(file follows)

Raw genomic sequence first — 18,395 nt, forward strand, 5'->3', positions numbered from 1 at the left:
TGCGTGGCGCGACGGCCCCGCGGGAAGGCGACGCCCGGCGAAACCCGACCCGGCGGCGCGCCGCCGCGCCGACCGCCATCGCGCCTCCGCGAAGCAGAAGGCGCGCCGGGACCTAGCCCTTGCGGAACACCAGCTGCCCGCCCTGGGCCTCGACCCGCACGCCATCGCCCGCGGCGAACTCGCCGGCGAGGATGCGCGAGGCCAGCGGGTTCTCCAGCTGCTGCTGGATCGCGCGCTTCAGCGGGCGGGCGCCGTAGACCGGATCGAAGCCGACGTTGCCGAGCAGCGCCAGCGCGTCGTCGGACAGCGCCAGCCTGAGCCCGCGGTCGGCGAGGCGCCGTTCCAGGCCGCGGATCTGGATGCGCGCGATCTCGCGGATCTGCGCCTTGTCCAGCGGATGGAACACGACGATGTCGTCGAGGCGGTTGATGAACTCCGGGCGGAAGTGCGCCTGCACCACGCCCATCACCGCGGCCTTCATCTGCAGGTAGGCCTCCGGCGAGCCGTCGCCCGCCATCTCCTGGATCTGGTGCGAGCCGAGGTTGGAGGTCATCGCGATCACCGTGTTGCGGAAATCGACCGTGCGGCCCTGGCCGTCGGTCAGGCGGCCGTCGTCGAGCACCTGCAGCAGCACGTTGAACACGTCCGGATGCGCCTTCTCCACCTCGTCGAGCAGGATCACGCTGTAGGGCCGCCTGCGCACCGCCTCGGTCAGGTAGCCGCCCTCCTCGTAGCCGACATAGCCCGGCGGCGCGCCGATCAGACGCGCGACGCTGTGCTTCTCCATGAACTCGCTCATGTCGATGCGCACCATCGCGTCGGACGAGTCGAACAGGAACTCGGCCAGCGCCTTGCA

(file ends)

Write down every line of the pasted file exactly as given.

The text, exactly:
Raw genomic sequence first — 18,395 nt, forward strand, 5'->3', positions numbered from 1 at the left:
TGCGTGGCGCGACGGCCCCGCGGGAAGGCGACGCCCGGCGAAACCCGACCCGGCGGCGCGCCGCCGCGCCGACCGCCATCGCGCCTCCGCGAAGCAGAAGGCGCGCCGGGACCTAGCCCTTGCGGAACACCAGCTGCCCGCCCTGGGCCTCGACCCGCACGCCATCGCCCGCGGCGAACTCGCCGGCGAGGATGCGCGAGGCCAGCGGGTTCTCCAGCTGCTGCTGGATCGCGCGCTTCAGCGGGCGGGCGCCGTAGACCGGATCGAAGCCGACGTTGCCGAGCAGCGCCAGCGCGTCGTCGGACAGCGCCAGCCTGAGCCCGCGGTCGGCGAGGCGCCGTTCCAGGCCGCGGATCTGGATGCGCGCGATCTCGCGGATCTGCGCCTTGTCCAGCGGATGGAACACGACGATGTCGTCGAGGCGGTTGATGAACTCCGGGCGGAAGTGCGCCTGCACCACGCCCATCACCGCGGCCTTCATCTGCAGGTAGGCCTCCGGCGAGCCGTCGCCCGCCATCTCCTGGATCTGGTGCGAGCCGAGGTTGGAGGTCATCGCGATCACCGTGTTGCGGAAATCGACCGTGCGGCCCTGGCCGTCGGTCAGGCGGCCGTCGTCGAGCACCTGCAGCAGCACGTTGAACACGTCCGGATGCGCCTTCTCCACCTCGTCGAGCAGGATCACGCTGTAGGGCCGCCTGCGCACCGCCTCGGTCAGGTAGCCGCCCTCCTCGTAGCCGACATAGCCCGGCGGCGCGCCGATCAGACGCGCGACGCTGTGCTTCTCCATGAACTCGCTCATGTCGATGCGCACCATCGCGTCGGACGAGTCGAACAGGAACTCGGCCAGCGCCTTGCA